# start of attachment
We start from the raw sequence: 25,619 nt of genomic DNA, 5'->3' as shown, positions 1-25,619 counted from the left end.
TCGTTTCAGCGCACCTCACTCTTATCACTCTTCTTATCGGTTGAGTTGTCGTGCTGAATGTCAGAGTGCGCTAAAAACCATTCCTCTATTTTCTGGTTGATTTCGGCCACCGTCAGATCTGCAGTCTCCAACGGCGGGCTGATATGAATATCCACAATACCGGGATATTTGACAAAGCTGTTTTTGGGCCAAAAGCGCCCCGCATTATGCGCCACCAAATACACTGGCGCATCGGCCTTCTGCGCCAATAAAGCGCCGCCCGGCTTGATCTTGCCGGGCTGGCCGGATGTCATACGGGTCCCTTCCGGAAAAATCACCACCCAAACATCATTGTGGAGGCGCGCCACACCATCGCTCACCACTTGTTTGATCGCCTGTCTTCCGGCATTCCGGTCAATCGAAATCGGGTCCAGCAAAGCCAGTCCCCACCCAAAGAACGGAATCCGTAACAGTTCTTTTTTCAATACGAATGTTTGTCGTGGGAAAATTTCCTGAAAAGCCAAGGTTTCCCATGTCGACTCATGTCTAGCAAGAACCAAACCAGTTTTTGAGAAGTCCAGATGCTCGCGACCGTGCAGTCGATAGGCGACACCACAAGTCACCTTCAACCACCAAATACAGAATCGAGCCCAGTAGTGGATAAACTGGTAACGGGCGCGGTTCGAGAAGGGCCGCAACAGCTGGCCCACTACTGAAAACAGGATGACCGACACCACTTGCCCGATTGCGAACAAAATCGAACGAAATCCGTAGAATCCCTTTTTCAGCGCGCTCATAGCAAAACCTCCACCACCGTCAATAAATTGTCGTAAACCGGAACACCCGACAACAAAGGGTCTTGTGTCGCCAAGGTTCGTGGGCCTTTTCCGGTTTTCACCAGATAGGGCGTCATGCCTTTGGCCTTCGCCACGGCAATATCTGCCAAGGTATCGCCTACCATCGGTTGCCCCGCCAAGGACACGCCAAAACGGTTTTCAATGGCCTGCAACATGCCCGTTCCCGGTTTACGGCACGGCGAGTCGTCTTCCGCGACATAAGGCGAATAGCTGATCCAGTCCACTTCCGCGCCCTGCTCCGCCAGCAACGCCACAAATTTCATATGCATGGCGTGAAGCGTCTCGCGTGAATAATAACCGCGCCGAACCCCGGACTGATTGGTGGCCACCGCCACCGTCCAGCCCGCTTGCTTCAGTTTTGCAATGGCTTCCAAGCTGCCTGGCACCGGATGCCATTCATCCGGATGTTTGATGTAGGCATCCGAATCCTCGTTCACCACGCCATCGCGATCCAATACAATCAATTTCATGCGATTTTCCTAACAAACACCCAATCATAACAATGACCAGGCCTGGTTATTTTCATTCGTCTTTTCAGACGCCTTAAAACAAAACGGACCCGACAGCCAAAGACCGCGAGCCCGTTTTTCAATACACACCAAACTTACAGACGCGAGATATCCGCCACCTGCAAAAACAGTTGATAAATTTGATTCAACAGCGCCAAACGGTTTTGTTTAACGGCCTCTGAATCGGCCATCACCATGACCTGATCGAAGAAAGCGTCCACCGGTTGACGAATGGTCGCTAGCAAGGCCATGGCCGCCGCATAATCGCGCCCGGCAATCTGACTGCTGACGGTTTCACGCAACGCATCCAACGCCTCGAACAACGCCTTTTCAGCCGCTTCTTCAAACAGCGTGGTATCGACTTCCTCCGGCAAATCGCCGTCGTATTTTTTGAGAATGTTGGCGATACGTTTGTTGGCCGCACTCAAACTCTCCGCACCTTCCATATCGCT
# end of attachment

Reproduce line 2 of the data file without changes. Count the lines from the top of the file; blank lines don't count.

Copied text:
TCGTTTCAGCGCACCTCACTCTTATCACTCTTCTTATCGGTTGAGTTGTCGTGCTGAATGTCAGAGTGCGCTAAAAACCATTCCTCTATTTTCTGGTTGATTTCGGCCACCGTCAGATCTGCAGTCTCCAACGGCGGGCTGATATGAATATCCACAATACCGGGATATTTGACAAAGCTGTTTTTGGGCCAAAAGCGCCCCGCATTATGCGCCACCAAATACACTGGCGCATCGGCCTTCTGCGCCAATAAAGCGCCGCCCGGCTTGATCTTGCCGGGCTGGCCGGATGTCATACGGGTCCCTTCCGGAAAAATCACCACCCAAACATCATTGTGGAGGCGCGCCACACCATCGCTCACCACTTGTTTGATCGCCTGTCTTCCGGCATTCCGGTCAATCGAAATCGGGTCCAGCAAAGCCAGTCCCCACCCAAAGAACGGAATCCGTAACAGTTCTTTTTTCAATACGAATGTTTGTCGTGGGAAAATTTCCTGAAAAGCCAAGGTTTCCCATGTCGACTCATGTCTAGCAAGAACCAAACCAGTTTTTGAGAAGTCCAGATGCTCGCGACCGTGCAGTCGATAGGCGACACCACAAGTCACCTTCAACCACCAAATACAGAATCGAGCCCAGTAGTGGATAAACTGGTAACGGGCGCGGTTCGAGAAGGGCCGCAACAGCTGGCCCACTACTGAAAACAGGATGACCGACACCACTTGCCCGATTGCGAACAAAATCGAACGAAATCCGTAGAATCCCTTTTTCAGCGCGCTCATAGCAAAACCTCCACCACCGTCAATAAATTGTCGTAAACCGGAACACCCGACAACAAAGGGTCTTGTGTCGCCAAGGTTCGTGGGCCTTTTCCGGTTTTCACCAGATAGGGCGTCATGCCTTTGGCCTTCGCCACGGCAATATCTGCCAAGGTATCGCCTACCATCGGTTGCCCCGCCAAGGACACGCCAAAACGGTTTTCAATGGCCTGCAACATGCCCGTTCCCGGTTTACGGCACGGCGAGTCGTCTTCCGCGACATAAGGCGAATAGCTGATCCAGTCCACTTCCGCGCCCTGCTCCGCCAGCAACGCCACAAATTTCATATGCATGGCGTGAAGCGTCTCGCGTGAATAATAACCGCGCCGAACCCCGGACTGATTGGTGGCCACCGCCACCGTCCAGCCCGCTTGCTTCAGTTTTGCAATGGCTTCCAAGCTGCCTGGCACCGGATGCCATTCATCCGGATGTTTGATGTAGGCATCCGAATCCTCGTTCACCACGCCATCGCGATCCAATACAATCAATTTCATGCGATTTTCCTAACAAACACCCAATCATAACAATGACCAGGCCTGGTTATTTTCATTCGTCTTTTCAGACGCCTTAAAACAAAACGGACCCGACAGCCAAAGACCGCGAGCCCGTTTTTCAATACACACCAAACTTACAGACGCGAGATATCCGCCACCTGCAAAAACAGTTGATAAATTTGATTCAACAGCGCCAAACGGTTTTGTTTAACGGCCTCTGAATCGGCCATCACCATGACCTGATCGAAGAAAGCGTCCACCGGTTGACGAATGGTCGCTAGCAAGGCCATGGCCGCCGCATAATCGCGCCCGGCAATCTGACTGCTGACGGTTTCACGCAACGCATCCAACGCCTCGAACAACGCCTTTTCAGCCGCTTCTTCAAACAGCGTGGTATCGACTTCCTCCGGCAAATCGCCGTCGTATTTTTTGAGAATGTTGGCGATACGTTTGTTGGCCGCACTCAAACTCTCCGCACCTTCCATATCGCT